Explosion limits are crucial information for people who handle/operate flammable vapors or gases. It was reported in our previous
studies that there is a theoretical linear relation between the reciprocal of the explosion limits and the reciprocal of the
molar fraction of hydrocarbons diluted with inert carbon dioxide or nitrogen. In this work, oxygenated hydrocarbons were inertized
by inert steam, and the relation of the upper explosion limit and the extent of the inertization was explored. With the assumption
that the adiabatic flame temperatures are the same for all limit mixtures, it was found that the aforementioned linear relation
still holds in case the inert gas is of steam and the flammable material is of oxygenated hydrocarbons. Experimental work
was carried out in a 20-L-Apparatus at 101 kPa and 423 K to measure the upper explosion limit of methyl alcohol, acetone,
and methyl formate diluted with steam, respectively. It was found that experimental results fit the theoretical model very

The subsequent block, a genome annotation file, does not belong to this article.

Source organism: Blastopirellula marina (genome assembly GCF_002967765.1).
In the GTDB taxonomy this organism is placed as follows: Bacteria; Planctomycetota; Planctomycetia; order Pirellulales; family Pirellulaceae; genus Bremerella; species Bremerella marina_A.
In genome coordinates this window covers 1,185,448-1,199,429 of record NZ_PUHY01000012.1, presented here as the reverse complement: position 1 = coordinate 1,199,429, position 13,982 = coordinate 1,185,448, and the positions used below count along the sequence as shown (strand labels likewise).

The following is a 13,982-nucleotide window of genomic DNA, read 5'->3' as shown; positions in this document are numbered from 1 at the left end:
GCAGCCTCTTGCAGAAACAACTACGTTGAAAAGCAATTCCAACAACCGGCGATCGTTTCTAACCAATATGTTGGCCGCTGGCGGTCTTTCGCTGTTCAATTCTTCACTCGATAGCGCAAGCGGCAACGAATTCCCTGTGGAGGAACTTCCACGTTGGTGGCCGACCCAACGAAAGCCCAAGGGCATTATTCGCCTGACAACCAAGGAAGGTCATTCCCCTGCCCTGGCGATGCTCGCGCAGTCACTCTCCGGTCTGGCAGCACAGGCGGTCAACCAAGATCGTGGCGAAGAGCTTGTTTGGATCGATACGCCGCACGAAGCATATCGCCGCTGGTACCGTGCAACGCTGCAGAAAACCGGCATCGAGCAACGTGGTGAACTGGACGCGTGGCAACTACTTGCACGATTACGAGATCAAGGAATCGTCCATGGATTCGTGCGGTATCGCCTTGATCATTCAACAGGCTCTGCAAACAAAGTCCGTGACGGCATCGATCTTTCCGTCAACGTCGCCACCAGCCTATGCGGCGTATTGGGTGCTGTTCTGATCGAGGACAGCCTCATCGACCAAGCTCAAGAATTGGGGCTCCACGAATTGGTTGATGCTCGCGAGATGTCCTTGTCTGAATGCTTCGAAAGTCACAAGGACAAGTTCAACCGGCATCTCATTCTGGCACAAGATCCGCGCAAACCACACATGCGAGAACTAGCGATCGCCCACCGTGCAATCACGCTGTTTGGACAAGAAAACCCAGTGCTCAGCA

Authors:Y. Chang, J. Lee, S. Wu, C. Chen, and C. Shu
Flammable chemicals are frequently encountered in industrial processes. Under the safe operation basis and for fire/explosion
danger prevention, it is imperative to recognize the flammability characteristics of these processes, especially under the
working scenarios for elevated pressure and temperature.
This study was conducted to investigate fire and explosion properties, including the explosion limits (LEL and UEL), maximum
explosion overpressure (Pmax), maximum rate of explosion pressure rise (dP/dt)max, gas or vapor deflagration index (Kg) and explosion class (St) of various acetone/water solutions (100, 75, 50 and 25 vol.%) at higher initial pressure/temperature up to 2 atm and 200°C
via a 20-L-Apparatus. We further discussed the safety-related parameters and fire/explosion damage degree variations in the
above aqueous acetone within 1 atm and 150°C. The results offered a successful solution for evaluating the flammability hazard
effect in such a relevant crucial process with elevated pressure and temperature.